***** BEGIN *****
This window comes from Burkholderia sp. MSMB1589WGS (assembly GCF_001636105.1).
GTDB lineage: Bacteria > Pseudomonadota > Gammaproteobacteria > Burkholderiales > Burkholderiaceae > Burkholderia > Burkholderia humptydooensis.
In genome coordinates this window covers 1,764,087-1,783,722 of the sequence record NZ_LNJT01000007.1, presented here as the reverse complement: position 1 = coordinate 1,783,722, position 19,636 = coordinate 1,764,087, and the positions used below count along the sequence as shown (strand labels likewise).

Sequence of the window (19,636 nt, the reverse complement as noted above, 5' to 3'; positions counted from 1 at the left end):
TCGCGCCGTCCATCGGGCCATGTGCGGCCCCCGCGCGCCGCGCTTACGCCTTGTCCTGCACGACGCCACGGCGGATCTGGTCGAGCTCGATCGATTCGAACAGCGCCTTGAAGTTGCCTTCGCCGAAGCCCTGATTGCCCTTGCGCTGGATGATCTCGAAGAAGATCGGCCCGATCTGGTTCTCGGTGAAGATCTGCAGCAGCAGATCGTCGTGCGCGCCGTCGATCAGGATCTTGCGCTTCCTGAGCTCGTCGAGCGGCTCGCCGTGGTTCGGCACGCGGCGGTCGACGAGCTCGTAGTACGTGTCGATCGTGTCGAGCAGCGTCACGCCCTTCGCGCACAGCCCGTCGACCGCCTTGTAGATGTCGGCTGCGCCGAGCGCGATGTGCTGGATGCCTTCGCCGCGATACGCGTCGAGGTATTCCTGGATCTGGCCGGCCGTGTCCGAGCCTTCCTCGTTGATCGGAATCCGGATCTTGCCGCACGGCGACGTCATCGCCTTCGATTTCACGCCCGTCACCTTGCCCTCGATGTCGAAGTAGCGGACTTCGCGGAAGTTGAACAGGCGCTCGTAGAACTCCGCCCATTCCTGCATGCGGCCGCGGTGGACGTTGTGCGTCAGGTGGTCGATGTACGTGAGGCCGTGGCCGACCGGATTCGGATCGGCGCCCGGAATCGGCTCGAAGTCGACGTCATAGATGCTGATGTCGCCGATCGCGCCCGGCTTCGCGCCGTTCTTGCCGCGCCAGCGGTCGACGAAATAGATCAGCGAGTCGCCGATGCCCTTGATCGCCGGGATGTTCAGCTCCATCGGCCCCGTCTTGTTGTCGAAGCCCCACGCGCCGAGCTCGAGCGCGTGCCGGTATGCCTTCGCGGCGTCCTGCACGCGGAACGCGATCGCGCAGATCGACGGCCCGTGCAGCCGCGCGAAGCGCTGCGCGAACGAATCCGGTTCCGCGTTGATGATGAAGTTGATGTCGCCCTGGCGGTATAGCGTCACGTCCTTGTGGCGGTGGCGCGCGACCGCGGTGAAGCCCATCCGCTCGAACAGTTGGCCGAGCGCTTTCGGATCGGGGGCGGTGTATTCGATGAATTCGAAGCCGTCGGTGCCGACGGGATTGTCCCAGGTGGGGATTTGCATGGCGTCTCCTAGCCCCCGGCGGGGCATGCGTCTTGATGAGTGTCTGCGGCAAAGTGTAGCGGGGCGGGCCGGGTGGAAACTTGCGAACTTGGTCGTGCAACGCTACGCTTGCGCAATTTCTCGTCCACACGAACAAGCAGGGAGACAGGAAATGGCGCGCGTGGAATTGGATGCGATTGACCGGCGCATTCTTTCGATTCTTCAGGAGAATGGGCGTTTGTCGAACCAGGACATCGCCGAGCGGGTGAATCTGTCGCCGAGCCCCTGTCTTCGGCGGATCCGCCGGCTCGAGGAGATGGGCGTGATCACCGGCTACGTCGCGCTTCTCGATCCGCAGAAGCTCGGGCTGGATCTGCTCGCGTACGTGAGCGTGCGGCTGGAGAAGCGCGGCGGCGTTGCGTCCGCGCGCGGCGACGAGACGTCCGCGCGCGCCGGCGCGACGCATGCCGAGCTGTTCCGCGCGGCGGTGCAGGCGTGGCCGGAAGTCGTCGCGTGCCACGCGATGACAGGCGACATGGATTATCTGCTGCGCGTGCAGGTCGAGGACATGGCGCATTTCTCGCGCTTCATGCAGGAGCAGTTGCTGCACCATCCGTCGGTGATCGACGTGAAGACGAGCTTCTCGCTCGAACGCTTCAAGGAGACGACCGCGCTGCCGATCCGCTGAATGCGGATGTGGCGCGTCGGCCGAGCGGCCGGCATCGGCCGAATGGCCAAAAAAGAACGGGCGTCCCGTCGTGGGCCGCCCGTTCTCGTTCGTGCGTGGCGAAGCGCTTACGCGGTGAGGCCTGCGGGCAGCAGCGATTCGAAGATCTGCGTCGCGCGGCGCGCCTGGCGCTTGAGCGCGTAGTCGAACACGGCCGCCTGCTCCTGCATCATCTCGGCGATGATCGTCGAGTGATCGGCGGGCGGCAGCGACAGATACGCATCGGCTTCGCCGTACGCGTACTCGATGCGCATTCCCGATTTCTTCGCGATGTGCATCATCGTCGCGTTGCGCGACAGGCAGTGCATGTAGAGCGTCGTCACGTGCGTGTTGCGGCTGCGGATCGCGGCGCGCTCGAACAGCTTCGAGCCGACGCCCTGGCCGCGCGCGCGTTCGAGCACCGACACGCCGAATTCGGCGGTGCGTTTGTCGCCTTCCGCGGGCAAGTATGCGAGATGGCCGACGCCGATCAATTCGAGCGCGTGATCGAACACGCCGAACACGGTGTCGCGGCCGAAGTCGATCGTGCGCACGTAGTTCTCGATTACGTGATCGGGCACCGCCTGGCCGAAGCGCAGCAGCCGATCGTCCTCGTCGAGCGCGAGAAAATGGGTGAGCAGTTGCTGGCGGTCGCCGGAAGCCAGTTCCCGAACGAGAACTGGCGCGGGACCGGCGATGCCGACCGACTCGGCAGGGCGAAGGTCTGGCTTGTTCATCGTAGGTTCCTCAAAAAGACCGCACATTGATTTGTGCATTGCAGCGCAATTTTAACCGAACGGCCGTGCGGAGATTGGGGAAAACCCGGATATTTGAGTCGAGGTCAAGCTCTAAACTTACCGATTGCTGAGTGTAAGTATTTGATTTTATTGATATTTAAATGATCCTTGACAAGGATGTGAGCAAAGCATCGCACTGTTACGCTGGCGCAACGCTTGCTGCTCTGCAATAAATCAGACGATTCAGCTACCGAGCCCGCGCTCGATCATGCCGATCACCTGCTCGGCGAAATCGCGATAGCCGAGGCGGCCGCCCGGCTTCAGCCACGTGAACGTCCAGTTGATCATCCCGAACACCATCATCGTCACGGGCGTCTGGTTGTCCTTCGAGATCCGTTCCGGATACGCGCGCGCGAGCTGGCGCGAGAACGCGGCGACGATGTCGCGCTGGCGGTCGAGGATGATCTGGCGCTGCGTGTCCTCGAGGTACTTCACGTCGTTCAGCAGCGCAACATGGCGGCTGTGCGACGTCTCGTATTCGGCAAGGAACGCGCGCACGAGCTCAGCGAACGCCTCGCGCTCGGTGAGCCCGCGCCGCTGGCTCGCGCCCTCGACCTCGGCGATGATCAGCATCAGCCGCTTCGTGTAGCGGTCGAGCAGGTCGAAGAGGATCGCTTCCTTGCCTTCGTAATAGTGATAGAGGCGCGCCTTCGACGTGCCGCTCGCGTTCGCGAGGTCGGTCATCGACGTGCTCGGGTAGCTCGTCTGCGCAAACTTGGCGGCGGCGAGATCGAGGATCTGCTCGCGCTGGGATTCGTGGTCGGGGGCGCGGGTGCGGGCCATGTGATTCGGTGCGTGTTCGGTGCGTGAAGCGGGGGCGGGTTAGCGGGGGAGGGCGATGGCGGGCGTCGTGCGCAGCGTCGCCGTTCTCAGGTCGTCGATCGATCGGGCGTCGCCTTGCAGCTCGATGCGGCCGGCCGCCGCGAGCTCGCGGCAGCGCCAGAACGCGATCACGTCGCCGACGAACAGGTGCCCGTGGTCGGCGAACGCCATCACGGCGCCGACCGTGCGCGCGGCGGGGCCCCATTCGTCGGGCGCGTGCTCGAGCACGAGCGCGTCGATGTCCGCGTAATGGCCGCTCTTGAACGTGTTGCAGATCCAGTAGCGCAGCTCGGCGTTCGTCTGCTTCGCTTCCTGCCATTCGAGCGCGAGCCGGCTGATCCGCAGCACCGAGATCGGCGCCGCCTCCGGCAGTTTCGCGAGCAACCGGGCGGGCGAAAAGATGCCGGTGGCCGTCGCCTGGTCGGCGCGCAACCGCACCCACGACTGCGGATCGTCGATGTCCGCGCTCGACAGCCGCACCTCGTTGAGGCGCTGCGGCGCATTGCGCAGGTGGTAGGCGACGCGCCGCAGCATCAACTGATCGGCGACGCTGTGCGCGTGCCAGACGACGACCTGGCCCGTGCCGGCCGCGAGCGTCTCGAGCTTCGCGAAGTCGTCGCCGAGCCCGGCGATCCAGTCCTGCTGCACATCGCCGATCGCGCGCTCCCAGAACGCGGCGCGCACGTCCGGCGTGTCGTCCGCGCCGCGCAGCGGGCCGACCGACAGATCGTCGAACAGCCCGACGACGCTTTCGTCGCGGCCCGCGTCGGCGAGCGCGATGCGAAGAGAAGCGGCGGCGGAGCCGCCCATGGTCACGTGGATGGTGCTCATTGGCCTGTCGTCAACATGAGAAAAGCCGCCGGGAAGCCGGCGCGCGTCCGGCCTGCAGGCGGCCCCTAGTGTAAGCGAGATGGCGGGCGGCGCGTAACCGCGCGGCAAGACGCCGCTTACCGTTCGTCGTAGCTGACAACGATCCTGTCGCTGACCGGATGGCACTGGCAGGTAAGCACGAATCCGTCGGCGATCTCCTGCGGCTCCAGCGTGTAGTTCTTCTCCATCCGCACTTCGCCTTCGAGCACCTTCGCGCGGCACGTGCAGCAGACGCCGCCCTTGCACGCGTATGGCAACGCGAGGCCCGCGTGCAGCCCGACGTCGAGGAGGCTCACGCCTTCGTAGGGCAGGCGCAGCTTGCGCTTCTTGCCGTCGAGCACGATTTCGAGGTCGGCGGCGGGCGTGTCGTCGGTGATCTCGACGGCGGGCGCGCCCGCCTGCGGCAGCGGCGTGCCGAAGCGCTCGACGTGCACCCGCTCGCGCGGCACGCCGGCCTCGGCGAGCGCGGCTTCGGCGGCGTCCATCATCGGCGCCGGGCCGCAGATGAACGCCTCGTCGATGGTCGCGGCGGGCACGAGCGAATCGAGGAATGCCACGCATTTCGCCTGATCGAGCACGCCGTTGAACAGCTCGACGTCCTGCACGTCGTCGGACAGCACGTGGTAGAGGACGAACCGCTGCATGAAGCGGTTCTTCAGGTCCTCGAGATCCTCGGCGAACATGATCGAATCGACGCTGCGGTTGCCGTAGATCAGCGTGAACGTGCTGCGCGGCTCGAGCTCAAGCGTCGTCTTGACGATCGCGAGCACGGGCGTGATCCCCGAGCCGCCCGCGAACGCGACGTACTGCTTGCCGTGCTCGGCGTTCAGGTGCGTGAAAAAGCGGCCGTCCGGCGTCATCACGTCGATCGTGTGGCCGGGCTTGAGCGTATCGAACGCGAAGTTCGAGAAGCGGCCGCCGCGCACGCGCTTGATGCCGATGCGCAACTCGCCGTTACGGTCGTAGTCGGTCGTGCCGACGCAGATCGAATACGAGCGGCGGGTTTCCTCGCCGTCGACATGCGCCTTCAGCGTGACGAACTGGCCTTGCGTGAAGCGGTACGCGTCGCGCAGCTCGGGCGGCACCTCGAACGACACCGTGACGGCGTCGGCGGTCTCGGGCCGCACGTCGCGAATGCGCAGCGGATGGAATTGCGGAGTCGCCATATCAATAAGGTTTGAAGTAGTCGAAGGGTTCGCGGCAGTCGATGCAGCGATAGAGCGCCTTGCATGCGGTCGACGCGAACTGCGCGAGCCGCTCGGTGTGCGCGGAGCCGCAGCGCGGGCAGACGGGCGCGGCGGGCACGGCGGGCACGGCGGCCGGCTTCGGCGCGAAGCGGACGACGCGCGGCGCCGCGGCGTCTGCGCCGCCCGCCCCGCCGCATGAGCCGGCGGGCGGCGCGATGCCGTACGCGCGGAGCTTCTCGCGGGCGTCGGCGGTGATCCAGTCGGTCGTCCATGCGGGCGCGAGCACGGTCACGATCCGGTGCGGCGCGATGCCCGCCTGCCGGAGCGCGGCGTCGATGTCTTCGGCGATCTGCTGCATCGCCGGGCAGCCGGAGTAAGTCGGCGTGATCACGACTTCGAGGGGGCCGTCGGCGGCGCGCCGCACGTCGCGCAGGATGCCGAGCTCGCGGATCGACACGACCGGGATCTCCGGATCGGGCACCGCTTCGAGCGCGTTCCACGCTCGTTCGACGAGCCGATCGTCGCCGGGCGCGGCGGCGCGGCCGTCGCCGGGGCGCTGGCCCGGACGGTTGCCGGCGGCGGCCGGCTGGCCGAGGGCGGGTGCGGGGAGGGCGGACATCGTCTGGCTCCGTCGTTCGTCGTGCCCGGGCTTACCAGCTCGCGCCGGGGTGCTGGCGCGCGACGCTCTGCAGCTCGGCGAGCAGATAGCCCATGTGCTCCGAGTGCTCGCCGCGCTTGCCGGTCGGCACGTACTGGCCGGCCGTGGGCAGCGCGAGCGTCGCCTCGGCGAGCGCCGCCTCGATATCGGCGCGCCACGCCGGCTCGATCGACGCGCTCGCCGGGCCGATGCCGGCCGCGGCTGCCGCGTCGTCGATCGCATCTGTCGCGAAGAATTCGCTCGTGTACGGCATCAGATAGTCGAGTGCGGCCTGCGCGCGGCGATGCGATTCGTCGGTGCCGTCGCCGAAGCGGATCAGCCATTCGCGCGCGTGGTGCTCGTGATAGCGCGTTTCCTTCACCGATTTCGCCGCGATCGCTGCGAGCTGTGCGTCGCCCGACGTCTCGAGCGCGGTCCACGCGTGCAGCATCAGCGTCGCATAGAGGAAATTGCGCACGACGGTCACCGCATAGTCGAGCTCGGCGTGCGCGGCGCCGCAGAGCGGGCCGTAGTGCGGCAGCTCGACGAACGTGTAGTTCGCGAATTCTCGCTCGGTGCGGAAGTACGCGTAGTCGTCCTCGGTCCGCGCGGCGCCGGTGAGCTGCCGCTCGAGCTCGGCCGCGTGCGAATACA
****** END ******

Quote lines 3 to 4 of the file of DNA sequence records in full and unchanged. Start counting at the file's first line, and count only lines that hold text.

In genome coordinates this window covers 1,764,087-1,783,722 of the sequence record NZ_LNJT01000007.1, presented here as the reverse complement: position 1 = coordinate 1,783,722, position 19,636 = coordinate 1,764,087, and the positions used below count along the sequence as shown (strand labels likewise).

Sequence of the window (19,636 nt, the reverse complement as noted above, 5' to 3'; positions counted from 1 at the left end):